ACADEMIC LITERATURE REVIEW WRITING EXAMPLE The physical movement of people, after all, is the first thing that comes to mind to most people in memory of mobility. But what attracted special attention, not the Chicago school, but the new so-called. Transport science is the occurrence of cars, or motorized forms of transport. With the advent of massive car use, mobility has assumed previously unknown characteristics. Mobility has become a private daily activity, accessible to a much larger number of people, and has erased the barriers that the geographical distance has previously represented for social activity. Thus, after the Second World War, the mobility area was divided into two parts. While the Chicago School looked at mobility as a change of position, role and social status, the newly developed transport science, which had detached from the then current Chicago school, looked at mobility as a flow of space, based on fluid dynamic models, and defined mobility as a movement in physical space, or flows of particles, individuals, cars, motorcycles in the area that we call today. As such, it has become a basis for the development of a geographic approach to mobility. The geographic approach was based on four main types of spatial mobility: daily mobility (which will be more talkative later), travel, housing mobility, and migration. Each of the four new disciplines in the period from World War II to the early 1990s evolved into a distinct, autonomous spatial mobility branch and provided a major scientific contribution to the study of mobility (ibid.). In this way mobility regained its division, but the basic idea of mobility as a movement from the starting point to the destination remained common to all four branches. The problem with this division is that although each of them gave a good scientific contribution, mobility continued to be observed through the prism of the Chicago school and the division of mobility into social change and movement. The need for an integrated approach to mobility in scientific circles was getting louder. Kaufmann (2011: 32) lists several arguments for the redefinition of mobility that had emerged from the crowd at the beginning of the 2000s: 1. Need for the separation of movement and mobility. As spatial mobility was mostly concerned with movement, it automatically implied a change, but it became clear that distance does not mean a change. The emergence of the Internet and mobile technologies has led people to change roles on a daily basis without moving anywhere, and to make it possible to change locations without actually making a change (for example, business people traveling around the world from the hotel to the hotel, from meeting to meeting). 2. Until then, the use of some form of mobility, especially in daily mobility, it was assumed that the selection of this form was the most rational choice. It turned out that this does not have to be the case, and that time and money are not the only factors affecting mobility. In daily mobilities, this is especially the case because they are characterized by the way of life of the individual and personal preferences that do not have to be economically most rational, for example, students who decide to use a train to go to college because the journey by train is more comfortable than traveling by bus, even though it is cheaper or faster to travel by bus.


ACADEMIC LITERATURE REVIEW WRITING EXAMPLE 3. There are also some new forms of spatial mobility that do not belong to any of the four categories mentioned above. An example of this is weekly business migration (weekly commuting). Such people go to another location every two weeks due to work, which is hundreds of miles away. Examples can be found in the Netherlands, Belgium, Switzerland and Germany in the early 1990s. 4. Mobility is no longer considered a freedom. Convinced that mobility is a positive social phenomenon and how it also means freedom of movement in time and space began to be rejected. Zygmunt Bauman says mobility is fundamentally both positive and negative (Bauman, 2000). For example. The fact that someone uses a train to go to a fax does not mean that he prefers it. It is necessary to consider a complex network of obligations and social pressures on an individual. Therefore, some new patterns of mobility have been created, and radical changes in the way people move and change are changing the world and changing it from day to day. A new paradigm of mobility has emerged that studies the movement of people, objects and information in all their mutual forms. Today, mobility is quite different from that of Chicago school or transport science. The world is moving differently, faster, more dynamic, more complex than ever before. Due to the accelerated lifestyle in which the pace dictates, among other things, new forms of mobility are difficult to define mobility in general, or it is difficult to give an exact definition. One of the problems lies in the fact that mobility is an interdisciplinary phenomenon. Mobility of geographers means moving through space, for example sociologists change their social status or role. What Urry (2007) mentions as mobility is the movement of people, ideas, objects and information, while Kaufmann (2011) states that mobility is the ability, or the ability to live, in a physical or virtual sense, which involves access to various types of mobility. Modern societies are characterized by a high degree of spatial mobility. Spatial mobility is one of the main factors in the way society organizes space. Social sciences define spatial mobility as a tendency to be mobile through any method in order to reach a place where some social activity takes place (Colleoni, 2015). As we have seen, spatial mobility (as a component of mobility in general) is a topic of discussion from the very beginnings of the consideration of mobility in social sciences. For a long time, spatial mobility came in par with social mobility, and they were seen as two sides of a coin. Later, the situation slowly changed, and as a result of the major changes on the global level, a new mobility paradigm emerged that discarded society as a system, and introduced mobility as a system. But after the Second World War, when the geographical approach to mobility was divided into the four categories mentioned above, one of these categories is called daily mobility, and for the purposes of this paper it is of particular importance. Daily mobility as a separate branch of spatial mobility in social sciences began to be explored in the 1970s. Daily mobilities are closely related to urban societies, and urban societies are closely related to the expansion of cars. Expansion of cars due to low prices of cars and fuels, especially in the 1970s, marked the emergence of private mobile assets, which created new levels of mobility on a daily basis.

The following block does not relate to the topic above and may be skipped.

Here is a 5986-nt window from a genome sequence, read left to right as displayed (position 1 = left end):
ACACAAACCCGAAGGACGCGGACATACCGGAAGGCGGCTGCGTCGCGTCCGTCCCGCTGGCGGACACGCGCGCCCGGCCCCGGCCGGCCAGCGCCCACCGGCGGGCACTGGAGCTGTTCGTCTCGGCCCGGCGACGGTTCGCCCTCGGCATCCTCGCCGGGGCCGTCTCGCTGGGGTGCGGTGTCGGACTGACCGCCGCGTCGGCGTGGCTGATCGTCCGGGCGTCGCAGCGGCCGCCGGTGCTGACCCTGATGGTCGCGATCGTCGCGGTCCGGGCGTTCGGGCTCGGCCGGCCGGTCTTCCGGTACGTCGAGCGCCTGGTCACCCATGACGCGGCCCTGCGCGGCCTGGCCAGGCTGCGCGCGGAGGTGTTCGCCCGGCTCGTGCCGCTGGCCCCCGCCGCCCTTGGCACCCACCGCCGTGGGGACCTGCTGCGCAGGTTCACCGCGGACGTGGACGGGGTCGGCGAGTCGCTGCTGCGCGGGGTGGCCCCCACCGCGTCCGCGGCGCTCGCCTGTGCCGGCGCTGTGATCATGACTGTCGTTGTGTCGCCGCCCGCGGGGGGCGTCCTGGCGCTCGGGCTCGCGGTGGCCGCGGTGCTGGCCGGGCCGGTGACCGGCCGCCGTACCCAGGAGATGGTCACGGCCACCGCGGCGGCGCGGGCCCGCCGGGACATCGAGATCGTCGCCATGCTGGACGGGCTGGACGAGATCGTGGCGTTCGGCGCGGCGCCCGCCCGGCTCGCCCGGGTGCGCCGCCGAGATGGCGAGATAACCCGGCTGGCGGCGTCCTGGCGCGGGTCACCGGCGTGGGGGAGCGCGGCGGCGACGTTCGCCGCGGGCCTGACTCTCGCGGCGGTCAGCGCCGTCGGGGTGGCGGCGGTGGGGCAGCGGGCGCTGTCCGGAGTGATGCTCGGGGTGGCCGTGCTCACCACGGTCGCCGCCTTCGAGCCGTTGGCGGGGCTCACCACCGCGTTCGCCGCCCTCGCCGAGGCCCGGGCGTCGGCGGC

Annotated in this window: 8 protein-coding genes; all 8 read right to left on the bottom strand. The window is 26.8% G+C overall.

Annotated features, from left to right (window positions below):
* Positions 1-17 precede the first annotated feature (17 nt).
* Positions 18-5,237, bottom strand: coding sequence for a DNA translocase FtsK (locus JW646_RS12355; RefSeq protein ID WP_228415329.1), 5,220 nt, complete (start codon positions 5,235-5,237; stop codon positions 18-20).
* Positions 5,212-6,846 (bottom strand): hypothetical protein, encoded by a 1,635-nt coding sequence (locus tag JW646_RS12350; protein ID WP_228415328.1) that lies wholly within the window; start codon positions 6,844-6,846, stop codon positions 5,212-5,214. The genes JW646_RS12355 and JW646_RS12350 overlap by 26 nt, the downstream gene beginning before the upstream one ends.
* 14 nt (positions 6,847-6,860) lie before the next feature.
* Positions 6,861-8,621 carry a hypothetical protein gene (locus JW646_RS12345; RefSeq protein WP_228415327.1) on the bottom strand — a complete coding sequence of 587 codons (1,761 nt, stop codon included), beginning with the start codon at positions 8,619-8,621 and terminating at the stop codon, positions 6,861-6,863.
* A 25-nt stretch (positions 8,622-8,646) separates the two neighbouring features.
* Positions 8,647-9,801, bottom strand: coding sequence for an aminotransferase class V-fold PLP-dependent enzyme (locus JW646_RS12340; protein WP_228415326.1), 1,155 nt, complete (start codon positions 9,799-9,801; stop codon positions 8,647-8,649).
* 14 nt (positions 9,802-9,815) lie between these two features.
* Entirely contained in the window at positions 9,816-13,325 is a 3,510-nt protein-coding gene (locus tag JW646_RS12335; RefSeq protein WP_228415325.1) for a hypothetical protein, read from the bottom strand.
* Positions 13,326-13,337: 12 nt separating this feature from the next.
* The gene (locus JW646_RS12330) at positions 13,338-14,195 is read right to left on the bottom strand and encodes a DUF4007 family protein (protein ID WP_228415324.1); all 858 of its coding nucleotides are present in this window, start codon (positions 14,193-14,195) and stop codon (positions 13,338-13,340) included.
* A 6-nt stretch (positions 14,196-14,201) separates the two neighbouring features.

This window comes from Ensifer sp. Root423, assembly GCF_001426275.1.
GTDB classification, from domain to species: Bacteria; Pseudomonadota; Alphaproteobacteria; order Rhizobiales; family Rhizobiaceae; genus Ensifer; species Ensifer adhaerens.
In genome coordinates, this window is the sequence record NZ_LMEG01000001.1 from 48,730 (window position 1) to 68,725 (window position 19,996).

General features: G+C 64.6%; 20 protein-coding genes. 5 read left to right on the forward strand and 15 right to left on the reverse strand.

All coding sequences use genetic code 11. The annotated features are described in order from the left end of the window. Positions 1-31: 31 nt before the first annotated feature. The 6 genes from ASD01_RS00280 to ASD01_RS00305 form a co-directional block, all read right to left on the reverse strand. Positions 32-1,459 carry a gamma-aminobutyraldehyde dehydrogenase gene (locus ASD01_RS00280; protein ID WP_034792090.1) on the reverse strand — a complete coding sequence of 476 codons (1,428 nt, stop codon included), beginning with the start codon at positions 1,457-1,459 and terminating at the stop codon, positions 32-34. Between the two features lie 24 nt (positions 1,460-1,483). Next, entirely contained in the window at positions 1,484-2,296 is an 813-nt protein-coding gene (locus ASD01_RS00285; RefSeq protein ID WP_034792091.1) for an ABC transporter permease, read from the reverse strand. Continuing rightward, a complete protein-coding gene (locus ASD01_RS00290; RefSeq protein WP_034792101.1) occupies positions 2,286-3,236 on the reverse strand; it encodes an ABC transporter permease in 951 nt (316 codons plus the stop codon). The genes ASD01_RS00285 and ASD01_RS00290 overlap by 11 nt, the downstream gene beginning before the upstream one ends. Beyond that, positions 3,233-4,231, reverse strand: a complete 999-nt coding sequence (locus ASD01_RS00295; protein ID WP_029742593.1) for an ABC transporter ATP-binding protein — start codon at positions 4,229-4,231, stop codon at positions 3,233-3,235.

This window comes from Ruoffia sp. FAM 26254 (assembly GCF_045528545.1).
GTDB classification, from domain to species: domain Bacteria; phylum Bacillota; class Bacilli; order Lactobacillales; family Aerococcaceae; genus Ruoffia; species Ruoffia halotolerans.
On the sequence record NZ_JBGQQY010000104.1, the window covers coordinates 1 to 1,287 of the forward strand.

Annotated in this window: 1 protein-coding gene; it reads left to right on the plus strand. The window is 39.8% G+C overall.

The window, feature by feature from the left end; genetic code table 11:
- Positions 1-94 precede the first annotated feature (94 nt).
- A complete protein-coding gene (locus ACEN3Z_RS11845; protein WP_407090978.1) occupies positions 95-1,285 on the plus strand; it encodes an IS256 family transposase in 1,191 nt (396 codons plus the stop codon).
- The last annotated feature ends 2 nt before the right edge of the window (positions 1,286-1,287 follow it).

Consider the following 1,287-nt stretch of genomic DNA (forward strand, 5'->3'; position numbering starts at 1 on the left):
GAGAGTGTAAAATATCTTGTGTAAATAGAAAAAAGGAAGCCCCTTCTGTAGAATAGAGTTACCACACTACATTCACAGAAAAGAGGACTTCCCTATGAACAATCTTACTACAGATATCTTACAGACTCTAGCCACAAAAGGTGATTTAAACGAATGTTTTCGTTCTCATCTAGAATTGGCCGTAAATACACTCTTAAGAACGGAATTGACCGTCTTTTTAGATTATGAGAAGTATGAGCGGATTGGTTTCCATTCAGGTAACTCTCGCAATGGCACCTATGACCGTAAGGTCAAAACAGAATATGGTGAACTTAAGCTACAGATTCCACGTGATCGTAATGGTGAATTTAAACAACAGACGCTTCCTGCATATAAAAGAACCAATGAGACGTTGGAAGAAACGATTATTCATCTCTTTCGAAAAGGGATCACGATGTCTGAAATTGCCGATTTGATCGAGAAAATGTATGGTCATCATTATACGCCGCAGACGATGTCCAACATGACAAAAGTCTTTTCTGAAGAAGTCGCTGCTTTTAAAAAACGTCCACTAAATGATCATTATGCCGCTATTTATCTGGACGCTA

ACADEMIC LITERATURE REVIEW WRITING EXAMPLE Metropolis development has also developed new options for people outside the metropolis, which is a daily journey to work in another city, Eng. commuting. A larger supply of jobs in metropolises combined with access to these metropolises, in the first place, access to the car, has created commuters. Since then, up to now in mobility research, daily mobility has remained one of the categories. So Urry (2007) gives a definition of mobility, as one of twelve types of mobility also lists daily trips to work. Other eleven species should also be listed here: migrations (e.g. refugees), business trips, student and youth travel, medical travel (hospitals, spa, etc.), military mobility, retirement mobility, "accompanying trips" (family, servicemen), overseas travel and migration (through key nodes of the diaspora, for example, the Chinese), travel among service workers among global cities, tourist trips to famous tourist destinations, visits to friends and relatives who are also on the move. REFERENCES Urry, J. (2007) Mobilities. London: Polity. Frisby, D. ed. (2004) Georg Simmel: the philosophy of money. (3rd). London: Routledge. Giddens, A. (1990) The Consequences of Modernity, London: Polity. Sheller, M. & Urry, J. (2006) The new mobilities paradigm. Environment and Planning, vol. 38: 207-226. Kaufmann, V. (2002) Re-thinking mobility, Burlington: Ashgate. Kaufmann, V. (2011) Rethinking the City: Urban Dynamics and Motility, Lausanne: Routledge. Buman, Z. (2000). Liquid Modernity. Cambridge: Polity Press. Colleoni, M. (2016) A Social science approach to the Study of Mobility. in Pucci, P. & Colleoni, M. Understanding Mobilities for Designing Contemporary Cities. Milan: Springer.